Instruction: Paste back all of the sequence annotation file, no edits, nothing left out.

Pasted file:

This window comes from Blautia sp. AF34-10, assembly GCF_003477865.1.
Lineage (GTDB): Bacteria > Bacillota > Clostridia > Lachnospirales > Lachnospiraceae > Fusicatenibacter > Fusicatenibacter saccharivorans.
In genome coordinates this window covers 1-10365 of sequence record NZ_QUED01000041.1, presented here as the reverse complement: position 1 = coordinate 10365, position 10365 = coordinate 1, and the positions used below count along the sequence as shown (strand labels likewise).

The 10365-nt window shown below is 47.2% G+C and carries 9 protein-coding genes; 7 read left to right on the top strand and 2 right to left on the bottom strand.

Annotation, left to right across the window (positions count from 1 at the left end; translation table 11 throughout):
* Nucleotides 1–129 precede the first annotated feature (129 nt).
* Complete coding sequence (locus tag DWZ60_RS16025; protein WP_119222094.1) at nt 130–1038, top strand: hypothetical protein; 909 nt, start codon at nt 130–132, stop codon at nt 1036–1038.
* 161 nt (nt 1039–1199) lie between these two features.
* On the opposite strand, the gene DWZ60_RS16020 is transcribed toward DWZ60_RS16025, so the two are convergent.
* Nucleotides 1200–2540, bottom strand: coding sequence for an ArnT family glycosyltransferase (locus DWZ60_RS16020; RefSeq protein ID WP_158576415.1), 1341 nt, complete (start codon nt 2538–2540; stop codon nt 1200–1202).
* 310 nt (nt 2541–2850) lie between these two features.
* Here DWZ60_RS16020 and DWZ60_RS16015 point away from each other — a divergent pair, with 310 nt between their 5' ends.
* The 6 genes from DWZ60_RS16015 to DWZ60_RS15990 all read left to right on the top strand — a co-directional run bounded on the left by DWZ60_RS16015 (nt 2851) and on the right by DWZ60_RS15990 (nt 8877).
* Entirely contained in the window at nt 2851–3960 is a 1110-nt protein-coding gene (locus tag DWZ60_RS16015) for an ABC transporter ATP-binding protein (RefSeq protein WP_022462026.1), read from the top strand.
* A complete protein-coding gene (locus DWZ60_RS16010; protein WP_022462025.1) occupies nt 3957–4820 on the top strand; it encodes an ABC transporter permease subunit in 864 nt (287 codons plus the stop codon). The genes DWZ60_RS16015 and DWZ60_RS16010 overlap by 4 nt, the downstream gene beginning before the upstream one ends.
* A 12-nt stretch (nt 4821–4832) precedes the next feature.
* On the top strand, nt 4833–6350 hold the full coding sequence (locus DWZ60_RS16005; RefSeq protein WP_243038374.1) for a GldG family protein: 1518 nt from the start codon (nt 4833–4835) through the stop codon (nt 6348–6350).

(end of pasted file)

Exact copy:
This window comes from Blautia sp. AF34-10, assembly GCF_003477865.1.
Lineage (GTDB): Bacteria > Bacillota > Clostridia > Lachnospirales > Lachnospiraceae > Fusicatenibacter > Fusicatenibacter saccharivorans.
In genome coordinates this window covers 1-10365 of sequence record NZ_QUED01000041.1, presented here as the reverse complement: position 1 = coordinate 10365, position 10365 = coordinate 1, and the positions used below count along the sequence as shown (strand labels likewise).

The 10365-nt window shown below is 47.2% G+C and carries 9 protein-coding genes; 7 read left to right on the top strand and 2 right to left on the bottom strand.

Annotation, left to right across the window (positions count from 1 at the left end; translation table 11 throughout):
* Nucleotides 1–129 precede the first annotated feature (129 nt).
* Complete coding sequence (locus tag DWZ60_RS16025; protein WP_119222094.1) at nt 130–1038, top strand: hypothetical protein; 909 nt, start codon at nt 130–132, stop codon at nt 1036–1038.
* 161 nt (nt 1039–1199) lie between these two features.
* On the opposite strand, the gene DWZ60_RS16020 is transcribed toward DWZ60_RS16025, so the two are convergent.
* Nucleotides 1200–2540, bottom strand: coding sequence for an ArnT family glycosyltransferase (locus DWZ60_RS16020; RefSeq protein ID WP_158576415.1), 1341 nt, complete (start codon nt 2538–2540; stop codon nt 1200–1202).
* 310 nt (nt 2541–2850) lie between these two features.
* Here DWZ60_RS16020 and DWZ60_RS16015 point away from each other — a divergent pair, with 310 nt between their 5' ends.
* The 6 genes from DWZ60_RS16015 to DWZ60_RS15990 all read left to right on the top strand — a co-directional run bounded on the left by DWZ60_RS16015 (nt 2851) and on the right by DWZ60_RS15990 (nt 8877).
* Entirely contained in the window at nt 2851–3960 is a 1110-nt protein-coding gene (locus tag DWZ60_RS16015) for an ABC transporter ATP-binding protein (RefSeq protein WP_022462026.1), read from the top strand.
* A complete protein-coding gene (locus DWZ60_RS16010; protein WP_022462025.1) occupies nt 3957–4820 on the top strand; it encodes an ABC transporter permease subunit in 864 nt (287 codons plus the stop codon). The genes DWZ60_RS16015 and DWZ60_RS16010 overlap by 4 nt, the downstream gene beginning before the upstream one ends.
* A 12-nt stretch (nt 4821–4832) precedes the next feature.
* On the top strand, nt 4833–6350 hold the full coding sequence (locus DWZ60_RS16005; RefSeq protein WP_243038374.1) for a GldG family protein: 1518 nt from the start codon (nt 4833–4835) through the stop codon (nt 6348–6350).